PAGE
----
In these contradictory circumstances we considered it our goal to overcome the alienation of the people from politics, to give people the opportunity actually to influence decisions taken and to arouse their initiative. The main lever in this process, laying the foundation for the democratisation of all parts of life in society, was glasnost.
The essence of glasnost was in a real dialogue between authorities and society, which (I shall note in passing) is also topical today, where the possibilities of such a dialogue are often constricted and wedged into formal frameworks. The dialogue required a rejection of all forms of censorship and pressure on the mass media, the existence of rights for freedom of assembly, meetings and demonstrations, freedom of conscience, and the creation of public organisations. All this was done in the perestroika years and, as is now clear, it was doubtlessly necessary so that the changes in the country did not wither, were not diluted or disrupted.
Gradually – but by historical measures very rapidly – the necessity for profound democratic changes in the life of the country became clear to the initiators of perestroika: the liberation of the CPSU from its high-level functions standing above all state and social structures, and the formation of a law-governed state. At the party conference in June 1988 we gained approval for this course and the movement in the direction of democracy and freedom began to acquire an irreversible character.
We are often asked: why did we not conduct, simultaneously with political reforms or even before their implementation, a reform of the economic system, the archaism of which and its inconformity to modern requirements, it seems, were obvious? But precisely the task of restructuring the economy seemed to us the most difficult, both due to objective reasons, and also due to the mistakes committed by the perestroika leadership.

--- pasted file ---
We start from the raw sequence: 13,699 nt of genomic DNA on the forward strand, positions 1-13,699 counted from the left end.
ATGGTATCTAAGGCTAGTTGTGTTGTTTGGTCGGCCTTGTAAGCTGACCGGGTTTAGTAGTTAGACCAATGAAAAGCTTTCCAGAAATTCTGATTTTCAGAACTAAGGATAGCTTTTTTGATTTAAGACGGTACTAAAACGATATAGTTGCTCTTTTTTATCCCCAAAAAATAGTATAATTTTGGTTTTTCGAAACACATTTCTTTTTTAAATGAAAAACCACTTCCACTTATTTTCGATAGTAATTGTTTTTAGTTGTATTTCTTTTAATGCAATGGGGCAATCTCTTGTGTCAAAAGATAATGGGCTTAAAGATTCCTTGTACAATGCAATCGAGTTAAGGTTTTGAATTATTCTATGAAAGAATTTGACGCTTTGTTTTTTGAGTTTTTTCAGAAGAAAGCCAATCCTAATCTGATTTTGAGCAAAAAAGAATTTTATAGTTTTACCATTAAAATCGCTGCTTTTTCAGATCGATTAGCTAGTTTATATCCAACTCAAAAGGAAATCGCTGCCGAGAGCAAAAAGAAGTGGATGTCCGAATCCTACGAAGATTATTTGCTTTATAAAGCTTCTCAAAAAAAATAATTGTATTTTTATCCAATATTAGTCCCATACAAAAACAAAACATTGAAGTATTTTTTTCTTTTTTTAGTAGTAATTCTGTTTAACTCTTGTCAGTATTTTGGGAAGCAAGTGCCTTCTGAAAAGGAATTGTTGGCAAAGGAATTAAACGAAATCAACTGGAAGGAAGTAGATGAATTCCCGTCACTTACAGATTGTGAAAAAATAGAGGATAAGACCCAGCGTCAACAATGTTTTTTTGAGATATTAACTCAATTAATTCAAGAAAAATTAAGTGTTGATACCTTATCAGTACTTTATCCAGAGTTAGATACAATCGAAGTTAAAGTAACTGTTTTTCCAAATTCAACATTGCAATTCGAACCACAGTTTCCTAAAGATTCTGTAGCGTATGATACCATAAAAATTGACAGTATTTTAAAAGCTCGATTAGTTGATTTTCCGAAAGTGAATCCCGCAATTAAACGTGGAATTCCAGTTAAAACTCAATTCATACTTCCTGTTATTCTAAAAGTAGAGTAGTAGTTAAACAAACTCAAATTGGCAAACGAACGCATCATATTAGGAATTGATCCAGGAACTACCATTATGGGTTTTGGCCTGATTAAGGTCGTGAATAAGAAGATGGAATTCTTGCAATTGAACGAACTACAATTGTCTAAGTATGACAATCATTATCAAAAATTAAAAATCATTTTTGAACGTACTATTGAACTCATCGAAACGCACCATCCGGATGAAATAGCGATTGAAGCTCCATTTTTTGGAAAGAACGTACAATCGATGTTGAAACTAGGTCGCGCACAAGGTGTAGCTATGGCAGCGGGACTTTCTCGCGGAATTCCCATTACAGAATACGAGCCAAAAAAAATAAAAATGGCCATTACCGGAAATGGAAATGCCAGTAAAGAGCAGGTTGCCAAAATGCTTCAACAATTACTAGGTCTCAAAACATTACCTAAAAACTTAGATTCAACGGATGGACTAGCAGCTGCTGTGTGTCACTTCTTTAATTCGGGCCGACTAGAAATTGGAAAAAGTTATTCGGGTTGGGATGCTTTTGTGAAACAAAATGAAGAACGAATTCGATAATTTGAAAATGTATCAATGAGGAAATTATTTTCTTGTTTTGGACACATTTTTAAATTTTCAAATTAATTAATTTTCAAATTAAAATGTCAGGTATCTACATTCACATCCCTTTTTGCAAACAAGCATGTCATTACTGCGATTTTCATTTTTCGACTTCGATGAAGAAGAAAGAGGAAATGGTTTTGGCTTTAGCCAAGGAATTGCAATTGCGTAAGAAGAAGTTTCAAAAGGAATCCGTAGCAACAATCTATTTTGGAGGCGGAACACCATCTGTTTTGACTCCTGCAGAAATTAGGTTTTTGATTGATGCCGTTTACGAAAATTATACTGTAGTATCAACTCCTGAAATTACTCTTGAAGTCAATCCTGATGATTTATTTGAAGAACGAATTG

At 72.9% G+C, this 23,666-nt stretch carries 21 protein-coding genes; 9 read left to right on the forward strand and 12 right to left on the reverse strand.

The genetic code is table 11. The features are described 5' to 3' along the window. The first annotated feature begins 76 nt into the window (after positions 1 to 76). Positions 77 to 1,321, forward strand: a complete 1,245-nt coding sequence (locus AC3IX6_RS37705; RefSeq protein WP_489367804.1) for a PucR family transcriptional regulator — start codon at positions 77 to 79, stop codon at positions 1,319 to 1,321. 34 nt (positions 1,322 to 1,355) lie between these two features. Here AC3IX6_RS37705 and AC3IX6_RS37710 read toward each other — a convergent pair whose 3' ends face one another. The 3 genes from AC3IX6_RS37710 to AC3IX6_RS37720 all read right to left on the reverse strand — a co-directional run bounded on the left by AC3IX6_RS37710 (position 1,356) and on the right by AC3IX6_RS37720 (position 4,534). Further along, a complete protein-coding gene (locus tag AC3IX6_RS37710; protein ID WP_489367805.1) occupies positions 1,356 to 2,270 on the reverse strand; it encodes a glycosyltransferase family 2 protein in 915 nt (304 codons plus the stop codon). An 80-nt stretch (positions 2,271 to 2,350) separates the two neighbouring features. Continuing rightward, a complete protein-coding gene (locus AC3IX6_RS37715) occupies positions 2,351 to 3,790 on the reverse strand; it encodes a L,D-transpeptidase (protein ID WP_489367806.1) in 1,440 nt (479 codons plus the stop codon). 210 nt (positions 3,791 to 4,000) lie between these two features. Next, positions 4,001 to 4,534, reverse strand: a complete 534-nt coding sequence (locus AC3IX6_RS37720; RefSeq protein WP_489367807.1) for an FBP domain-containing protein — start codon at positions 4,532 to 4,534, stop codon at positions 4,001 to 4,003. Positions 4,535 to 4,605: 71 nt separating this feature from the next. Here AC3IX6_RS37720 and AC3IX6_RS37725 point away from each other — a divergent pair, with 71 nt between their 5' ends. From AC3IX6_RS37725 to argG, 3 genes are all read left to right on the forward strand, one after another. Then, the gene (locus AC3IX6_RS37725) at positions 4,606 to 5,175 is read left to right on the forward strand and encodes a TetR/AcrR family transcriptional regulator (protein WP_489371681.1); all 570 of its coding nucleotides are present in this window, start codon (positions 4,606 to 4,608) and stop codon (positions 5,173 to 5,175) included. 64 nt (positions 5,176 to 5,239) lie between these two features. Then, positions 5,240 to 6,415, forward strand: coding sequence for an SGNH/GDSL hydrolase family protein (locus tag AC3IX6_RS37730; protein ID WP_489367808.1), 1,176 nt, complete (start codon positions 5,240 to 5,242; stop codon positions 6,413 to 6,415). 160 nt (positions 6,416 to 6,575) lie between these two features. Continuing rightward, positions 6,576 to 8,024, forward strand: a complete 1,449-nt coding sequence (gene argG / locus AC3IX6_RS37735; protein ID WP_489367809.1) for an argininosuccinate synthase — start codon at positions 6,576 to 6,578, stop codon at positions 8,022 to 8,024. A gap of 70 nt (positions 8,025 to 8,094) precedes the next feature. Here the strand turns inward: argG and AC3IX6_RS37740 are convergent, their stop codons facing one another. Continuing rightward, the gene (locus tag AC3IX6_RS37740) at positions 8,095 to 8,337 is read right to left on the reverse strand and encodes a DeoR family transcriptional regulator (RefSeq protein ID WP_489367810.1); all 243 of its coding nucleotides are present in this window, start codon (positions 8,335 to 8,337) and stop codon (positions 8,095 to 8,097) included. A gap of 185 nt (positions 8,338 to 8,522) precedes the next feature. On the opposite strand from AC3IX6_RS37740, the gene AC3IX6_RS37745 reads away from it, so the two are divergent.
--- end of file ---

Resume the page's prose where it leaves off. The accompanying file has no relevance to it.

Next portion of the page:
Among the reasons of an external nature I cannot but mention the sharp fall in prices for oil and other fuel and raw-material resources on world markets which led to a reduction in the import of goods and furthered the disruption of the consumer market. The consequences of natural and man-made catastrophes also played their part. But we have also to acknowledge our insufficient persistence in conducting price reform and the protraction in taking decisions which could have balanced supply and demand in the consumer market and restored control of currency circulation. A negative role was also played by the action of radical forces which led to a reduction in production and the severance of economic relations.
Despite all this, we did have the chance to surmount the economic crisis. But it was undone by the August putsch – an attempt by conservative forces inside the leadership to turn back the processes occurring in the country.
The putsch was a fatal event also for the fate of the union of republics which we wanted to reform and decentralise, but nevertheless retain in a renovated form in the interests of the people and in the interests of continuing the democratic processes across the whole territory of the USSR. It weakened my position as the country’s president and opened the path for radical forces which, against the will of the citizens expressed in the referendum in March 1991, proceeded to liquidate the centre of the union and obtained approval for this decision from the republics’ supreme soviets.
Subsequent events proved that the liquidation of the Union had the most negative consequences both for the economy, leading to the failure of reforms under conditions of a disruption in inter-republican economic ties, and also for democratic processes, for the formation of a law-governed state in the new independent republics. There arose in the majority of them regimes of ‘non-alternative power’, far from real democracy and hampering the formation of a civil society.